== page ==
As shown in Fig. 1(c), the splitting of the surface states is in fact a splitting of oppositely spin-polarised states. This arises from a strong spin-orbit coupling of Nb and Sb which, together with a loss of inversion symmetry at the surface, leads to spin splitting via a Rasbha-type effect. This leaves a rich crossing structure in the low-energy electronic structure, with pairs of like spin-polarised states crossing to form analogues of bulk Weyl cones in the surface electronic structure. Additional calculations (Fig. 1(d)) indicate how the orbital angular momentum exhibits a chiral texture around these Weyl-like cones. In fact, the orbital and spin texture is central to stabilising a rich hierarchy of protected and gapped crossings in the surface electronic structure here.
The study thus points to a new route to generating analogues of bulk symmetry-protected electronic states in solids by engineering band inversions of their surface states. Excitingly, the surface electronic structure should be more susceptible to dynamic tuning than that of the bulk, for example via electrostatic gating or via controlled surface deposition approaches. The understanding of surface band inversions found here may thus generate new routes to stabilize exotic and much-sought features in the electronic structure of materials, including possibilities to turn these on and off at will.

Figure 1 (a) Crystal structure and Brillouin zone of NbGeSb. (b) Measured ARPES dispersions along high-symmetry lines of the surface Brillouin zone. Two surface state pairs are indicated along the XM line. (c) Spin-resolved momentum- (up) and energy-distribution curves (right) along the indicated lines in the XM dispersion show SS and SS' to be spin-split surface states. (d) Model dispersion from tight-binding calculations of the protected Weyl-like cones that form at the indicated crossings between same-spin branches of the surface states. The inset shows the orbital-angular momentum calculated along the indicated loop above the crossing point.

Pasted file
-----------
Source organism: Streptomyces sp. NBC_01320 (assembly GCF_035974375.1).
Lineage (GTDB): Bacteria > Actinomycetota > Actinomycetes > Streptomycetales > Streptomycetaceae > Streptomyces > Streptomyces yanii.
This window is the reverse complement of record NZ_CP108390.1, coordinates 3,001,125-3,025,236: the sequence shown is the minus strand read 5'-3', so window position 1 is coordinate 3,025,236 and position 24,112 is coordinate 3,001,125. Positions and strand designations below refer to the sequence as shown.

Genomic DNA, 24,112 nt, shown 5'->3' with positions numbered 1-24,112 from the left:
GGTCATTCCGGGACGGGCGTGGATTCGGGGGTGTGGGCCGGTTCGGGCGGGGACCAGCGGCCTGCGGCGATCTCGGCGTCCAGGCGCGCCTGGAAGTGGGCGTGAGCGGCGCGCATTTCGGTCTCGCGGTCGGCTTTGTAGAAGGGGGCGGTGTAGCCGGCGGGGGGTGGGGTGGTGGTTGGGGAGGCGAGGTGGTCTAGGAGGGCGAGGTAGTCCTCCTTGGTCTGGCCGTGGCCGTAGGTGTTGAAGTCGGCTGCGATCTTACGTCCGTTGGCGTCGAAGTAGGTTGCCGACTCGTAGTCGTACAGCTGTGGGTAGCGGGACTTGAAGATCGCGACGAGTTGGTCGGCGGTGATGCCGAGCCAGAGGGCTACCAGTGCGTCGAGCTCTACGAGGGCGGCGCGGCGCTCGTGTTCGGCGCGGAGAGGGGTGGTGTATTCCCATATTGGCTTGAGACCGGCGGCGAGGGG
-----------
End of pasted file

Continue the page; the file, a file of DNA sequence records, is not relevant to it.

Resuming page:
This research was conducted by the following research team:

I. Marković1, C. A. Hooley1, O. J. Clark1, F. Mazzola1, M. D. Watson1, J. M. Riley1, K. Volckaert1, K. Underwood1, P. D. C. King1, M. S. Dyer2, P. A. E. Murgatroyd2, K. J. Murphy2, J. Alaria2, P. Le Fèvre3, F. Bertran3, J. Fujii4, I. Vobornik4, S. Wu5, T. Okuda6

School of Physics and Astronomy, University of St Andrews, St Andrews, United Kingdom
Departments of Physics and Chemistry, University of Liverpool, Liverpool United Kingdom
Synchrotron SOLEIL, CNRS-CEA, France
Istituto Officina dei Materiali (IOM)-CNR, Laboratorio TASC, Trieste, Italy
Graduate School of Science, Hiroshima University, Higashi-Hiroshima, Japan
Hiroshima Synchrotron Radiation Center, Hiroshima University, Higashi-Hiroshima, Japan

Contact persons:

Ivana Vobornik, email:


I. Marković, C.A. Hooley, O. J. Clark, F. Mazzola, M. D. Watson, J.M. Riley, K. Volckaert, K. Underwood, M.S. Dyer, P.A.E. Murgatroyd, K.J. Murphy, P. Le Fèvre, F. Bertran, J. Fujii, I. Vobornik, S. Wu, T. Okuda, J. Alaria, and P.D.C. King, "Weyl-like points from band inversions of spin-polarised surface states in NbGeSb", Nature Communications 10, 5485 (2019), DOI: 10.1038/s41467-019-13464-z.

Last Updated on Tuesday, 28 January 2020 11:22